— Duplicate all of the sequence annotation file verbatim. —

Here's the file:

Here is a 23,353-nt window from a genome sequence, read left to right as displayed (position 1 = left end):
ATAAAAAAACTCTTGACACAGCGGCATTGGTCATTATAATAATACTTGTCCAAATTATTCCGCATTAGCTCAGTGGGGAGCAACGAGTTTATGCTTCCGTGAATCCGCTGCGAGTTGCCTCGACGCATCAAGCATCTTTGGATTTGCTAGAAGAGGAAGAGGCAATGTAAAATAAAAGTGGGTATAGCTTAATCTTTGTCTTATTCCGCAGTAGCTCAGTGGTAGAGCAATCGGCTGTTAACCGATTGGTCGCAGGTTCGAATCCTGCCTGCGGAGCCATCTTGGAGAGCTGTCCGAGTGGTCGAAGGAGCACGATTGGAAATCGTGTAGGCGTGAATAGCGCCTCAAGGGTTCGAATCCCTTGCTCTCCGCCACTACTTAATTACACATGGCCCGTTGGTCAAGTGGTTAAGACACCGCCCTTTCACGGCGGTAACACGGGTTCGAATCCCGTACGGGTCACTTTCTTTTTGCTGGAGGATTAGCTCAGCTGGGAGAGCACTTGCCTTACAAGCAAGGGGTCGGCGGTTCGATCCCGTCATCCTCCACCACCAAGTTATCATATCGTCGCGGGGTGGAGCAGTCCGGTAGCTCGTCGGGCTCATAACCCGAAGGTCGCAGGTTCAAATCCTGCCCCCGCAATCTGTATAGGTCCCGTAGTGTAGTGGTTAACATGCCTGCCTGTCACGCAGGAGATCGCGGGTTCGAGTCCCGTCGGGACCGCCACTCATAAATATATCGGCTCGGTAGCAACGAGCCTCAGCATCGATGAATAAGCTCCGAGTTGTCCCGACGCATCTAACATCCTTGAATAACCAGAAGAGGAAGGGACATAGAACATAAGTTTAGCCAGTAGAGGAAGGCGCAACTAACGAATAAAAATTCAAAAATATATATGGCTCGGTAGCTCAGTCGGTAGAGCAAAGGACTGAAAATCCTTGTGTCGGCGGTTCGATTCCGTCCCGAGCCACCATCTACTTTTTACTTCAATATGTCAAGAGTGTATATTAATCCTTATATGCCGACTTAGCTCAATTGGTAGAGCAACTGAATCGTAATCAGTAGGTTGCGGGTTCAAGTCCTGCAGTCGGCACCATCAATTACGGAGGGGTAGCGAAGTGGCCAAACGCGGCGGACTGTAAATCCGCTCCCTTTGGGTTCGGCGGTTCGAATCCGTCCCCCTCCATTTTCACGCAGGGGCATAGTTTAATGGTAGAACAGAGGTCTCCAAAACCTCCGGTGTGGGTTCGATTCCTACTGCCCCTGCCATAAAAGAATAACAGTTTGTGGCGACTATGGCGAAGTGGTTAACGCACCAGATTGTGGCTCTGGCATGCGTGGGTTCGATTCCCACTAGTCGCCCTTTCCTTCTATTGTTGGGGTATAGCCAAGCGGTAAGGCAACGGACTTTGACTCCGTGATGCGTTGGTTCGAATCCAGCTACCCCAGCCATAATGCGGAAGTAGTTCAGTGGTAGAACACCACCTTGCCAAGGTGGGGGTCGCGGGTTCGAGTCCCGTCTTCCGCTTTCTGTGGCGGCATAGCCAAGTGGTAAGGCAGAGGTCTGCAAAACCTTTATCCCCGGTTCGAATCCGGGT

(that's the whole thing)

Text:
Here is a 23,353-nt window from a genome sequence, read left to right as displayed (position 1 = left end):
ATAAAAAAACTCTTGACACAGCGGCATTGGTCATTATAATAATACTTGTCCAAATTATTCCGCATTAGCTCAGTGGGGAGCAACGAGTTTATGCTTCCGTGAATCCGCTGCGAGTTGCCTCGACGCATCAAGCATCTTTGGATTTGCTAGAAGAGGAAGAGGCAATGTAAAATAAAAGTGGGTATAGCTTAATCTTTGTCTTATTCCGCAGTAGCTCAGTGGTAGAGCAATCGGCTGTTAACCGATTGGTCGCAGGTTCGAATCCTGCCTGCGGAGCCATCTTGGAGAGCTGTCCGAGTGGTCGAAGGAGCACGATTGGAAATCGTGTAGGCGTGAATAGCGCCTCAAGGGTTCGAATCCCTTGCTCTCCGCCACTACTTAATTACACATGGCCCGTTGGTCAAGTGGTTAAGACACCGCCCTTTCACGGCGGTAACACGGGTTCGAATCCCGTACGGGTCACTTTCTTTTTGCTGGAGGATTAGCTCAGCTGGGAGAGCACTTGCCTTACAAGCAAGGGGTCGGCGGTTCGATCCCGTCATCCTCCACCACCAAGTTATCATATCGTCGCGGGGTGGAGCAGTCCGGTAGCTCGTCGGGCTCATAACCCGAAGGTCGCAGGTTCAAATCCTGCCCCCGCAATCTGTATAGGTCCCGTAGTGTAGTGGTTAACATGCCTGCCTGTCACGCAGGAGATCGCGGGTTCGAGTCCCGTCGGGACCGCCACTCATAAATATATCGGCTCGGTAGCAACGAGCCTCAGCATCGATGAATAAGCTCCGAGTTGTCCCGACGCATCTAACATCCTTGAATAACCAGAAGAGGAAGGGACATAGAACATAAGTTTAGCCAGTAGAGGAAGGCGCAACTAACGAATAAAAATTCAAAAATATATATGGCTCGGTAGCTCAGTCGGTAGAGCAAAGGACTGAAAATCCTTGTGTCGGCGGTTCGATTCCGTCCCGAGCCACCATCTACTTTTTACTTCAATATGTCAAGAGTGTATATTAATCCTTATATGCCGACTTAGCTCAATTGGTAGAGCAACTGAATCGTAATCAGTAGGTTGCGGGTTCAAGTCCTGCAGTCGGCACCATCAATTACGGAGGGGTAGCGAAGTGGCCAAACGCGGCGGACTGTAAATCCGCTCCCTTTGGGTTCGGCGGTTCGAATCCGTCCCCCTCCATTTTCACGCAGGGGCATAGTTTAATGGTAGAACAGAGGTCTCCAAAACCTCCGGTGTGGGTTCGATTCCTACTGCCCCTGCCATAAAAGAATAACAGTTTGTGGCGACTATGGCGAAGTGGTTAACGCACCAGATTGTGGCTCTGGCATGCGTGGGTTCGATTCCCACTAGTCGCCCTTTCCTTCTATTGTTGGGGTATAGCCAAGCGGTAAGGCAACGGACTTTGACTCCGTGATGCGTTGGTTCGAATCCAGCTACCCCAGCCATAATGCGGAAGTAGTTCAGTGGTAGAACACCACCTTGCCAAGGTGGGGGTCGCGGGTTCGAGTCCCGTCTTCCGCTTTCTGTGGCGGCATAGCCAAGTGGTAAGGCAGAGGTCTGCAAAACCTTTATCCCCGGTTCGAATCCGGGT